Like all life skills, practice makes us better. Start with small, low-risk nos and progress as your confidence grows. Discover as well the power of saying no to yourself when faced by temptations you know will negatively impact your productivity, resources or peace of mind. If you do want to be helpful, offer an alternative as an act of goodwill. For example, you might suggest they approach others who could assist because they’re better qualified than are you.

Say no openly, honestly, directly and courteously. In my Conflict course, I tell my students to embrace the BIFF formula – brief, informative, firm and friendly. Never qualify a no with a mixed message that allows others to infer what they wish you to do – your waffling will only be interpreted as indecision. Equivocation never pacifies those who ask. Saying “I’ll think about it” when you really don’t want to say yes only energizes their hope of agreement. Never offer an excuse for having to say no – it’s disingenuous. It paints you into a corner and opens the door to the expectation of accommodation. No is a complete sentence; explaining it dilutes its potency.

When necessary, give a reason that validates your no. In Negotiating, I advise that anyone can disagree with your number but no one can take issue with your reason for suggesting it. Research says that giving a reason, regardless of its validity, increases compliance by about 50%. If you think your no will be perceived as offensive or rude, just say “I can’t” or “I don’t want to” instead. Then tell them why.

It’s understandable that you don’t wish to displease close friends, family members, co-workers or bosses. When these encounters arise, I advise the value of a repertoire of “magical responses” perfected over the years. For example: “Thank you for asking. While it’s not something I’d choose to do, or want to do, please know how pleased (or honoured) I am that you’ve asked me.” Should they ask again – “Oh, c’mon; why not?” or “Please, we really need you” – respond with a sincere smile: “I’d just rather not, but thank you for asking.”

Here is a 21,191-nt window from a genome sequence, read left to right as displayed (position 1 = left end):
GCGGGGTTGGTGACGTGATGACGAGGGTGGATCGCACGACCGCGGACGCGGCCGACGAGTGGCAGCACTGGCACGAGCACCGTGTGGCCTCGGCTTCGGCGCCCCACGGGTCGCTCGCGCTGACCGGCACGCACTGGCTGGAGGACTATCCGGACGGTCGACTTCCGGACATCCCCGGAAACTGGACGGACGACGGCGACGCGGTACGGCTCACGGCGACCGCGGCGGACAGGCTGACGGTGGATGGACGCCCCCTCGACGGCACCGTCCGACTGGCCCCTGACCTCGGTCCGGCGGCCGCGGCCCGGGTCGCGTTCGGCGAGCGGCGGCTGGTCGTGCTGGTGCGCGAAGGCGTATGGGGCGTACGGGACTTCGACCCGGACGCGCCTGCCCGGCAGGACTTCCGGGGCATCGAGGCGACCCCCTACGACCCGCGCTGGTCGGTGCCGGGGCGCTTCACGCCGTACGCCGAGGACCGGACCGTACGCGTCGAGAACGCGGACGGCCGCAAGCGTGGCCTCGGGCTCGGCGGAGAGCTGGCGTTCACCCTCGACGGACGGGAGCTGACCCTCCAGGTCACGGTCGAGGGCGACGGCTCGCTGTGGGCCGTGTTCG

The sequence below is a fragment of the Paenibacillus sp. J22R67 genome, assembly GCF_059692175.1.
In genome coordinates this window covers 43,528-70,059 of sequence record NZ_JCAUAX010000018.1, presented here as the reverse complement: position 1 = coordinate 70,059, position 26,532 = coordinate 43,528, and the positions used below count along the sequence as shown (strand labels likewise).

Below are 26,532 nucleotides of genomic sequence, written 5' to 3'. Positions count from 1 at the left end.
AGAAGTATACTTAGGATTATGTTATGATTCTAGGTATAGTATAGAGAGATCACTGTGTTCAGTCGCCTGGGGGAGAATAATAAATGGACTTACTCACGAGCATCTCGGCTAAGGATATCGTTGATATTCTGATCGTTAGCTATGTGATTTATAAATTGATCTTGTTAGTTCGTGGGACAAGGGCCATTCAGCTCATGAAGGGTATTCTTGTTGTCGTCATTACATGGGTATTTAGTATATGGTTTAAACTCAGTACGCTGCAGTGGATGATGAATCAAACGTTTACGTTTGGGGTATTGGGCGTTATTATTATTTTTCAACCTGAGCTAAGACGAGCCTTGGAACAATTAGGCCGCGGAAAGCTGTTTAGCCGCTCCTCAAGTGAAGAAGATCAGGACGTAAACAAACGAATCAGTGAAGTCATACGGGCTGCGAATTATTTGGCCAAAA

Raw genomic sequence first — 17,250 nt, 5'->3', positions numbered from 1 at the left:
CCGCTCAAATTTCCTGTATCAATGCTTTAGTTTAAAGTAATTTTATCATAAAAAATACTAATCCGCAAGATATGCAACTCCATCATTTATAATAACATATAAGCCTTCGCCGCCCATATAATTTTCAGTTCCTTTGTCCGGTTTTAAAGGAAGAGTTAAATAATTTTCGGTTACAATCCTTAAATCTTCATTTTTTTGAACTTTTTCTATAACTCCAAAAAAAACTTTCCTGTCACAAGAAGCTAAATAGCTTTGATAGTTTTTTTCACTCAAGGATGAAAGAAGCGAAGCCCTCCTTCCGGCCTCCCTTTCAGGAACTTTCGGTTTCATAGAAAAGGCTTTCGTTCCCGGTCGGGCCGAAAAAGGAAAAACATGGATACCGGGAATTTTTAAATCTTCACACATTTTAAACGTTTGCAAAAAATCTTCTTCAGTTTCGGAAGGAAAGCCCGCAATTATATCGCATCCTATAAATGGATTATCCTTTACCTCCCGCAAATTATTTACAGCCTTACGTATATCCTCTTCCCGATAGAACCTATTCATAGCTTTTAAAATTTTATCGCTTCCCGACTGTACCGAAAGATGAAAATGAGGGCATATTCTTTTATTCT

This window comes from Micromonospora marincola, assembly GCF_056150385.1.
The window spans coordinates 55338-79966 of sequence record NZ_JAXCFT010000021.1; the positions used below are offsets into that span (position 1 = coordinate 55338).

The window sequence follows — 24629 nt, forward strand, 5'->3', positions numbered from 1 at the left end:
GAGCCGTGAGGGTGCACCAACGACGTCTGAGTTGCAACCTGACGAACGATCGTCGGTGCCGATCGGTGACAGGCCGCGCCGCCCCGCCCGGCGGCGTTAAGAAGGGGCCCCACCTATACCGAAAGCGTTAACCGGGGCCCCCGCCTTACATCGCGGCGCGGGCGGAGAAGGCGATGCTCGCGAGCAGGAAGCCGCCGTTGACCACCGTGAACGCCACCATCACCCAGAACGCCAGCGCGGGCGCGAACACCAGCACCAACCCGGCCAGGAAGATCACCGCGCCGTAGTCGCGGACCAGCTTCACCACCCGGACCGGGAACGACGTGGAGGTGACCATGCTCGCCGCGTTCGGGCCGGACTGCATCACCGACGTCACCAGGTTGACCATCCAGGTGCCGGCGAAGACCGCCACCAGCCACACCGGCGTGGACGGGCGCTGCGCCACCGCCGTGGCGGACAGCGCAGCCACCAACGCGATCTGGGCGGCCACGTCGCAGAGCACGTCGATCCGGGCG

Inevitably, you’ll encounter those who won’t take no for an answer, who will persist and, in some cases, cajole, intimidate or humiliate. Some people are pushy by nature but their determination has very little to do with your basic human right to make satisfying choices. Be resolute: respond assertively and courteously, not aggressively. Say “Thanks for considering me … sorry, I’m not going to change my mind.

Learning how to say no without guilt or discomfort is overcoming the notion that we are responsible for how others may feel. It’s realizing our priorities and aspirations are every bit as legitimate as theirs. Acknowledging and communicating our innate value and uniqueness is an act of courage that affirms our self-worth as well as our credibility. We are not obligated to appease the unrealistic expectations of others. If that doesn’t make sense to you, then you’ll never live the life to which you aspire.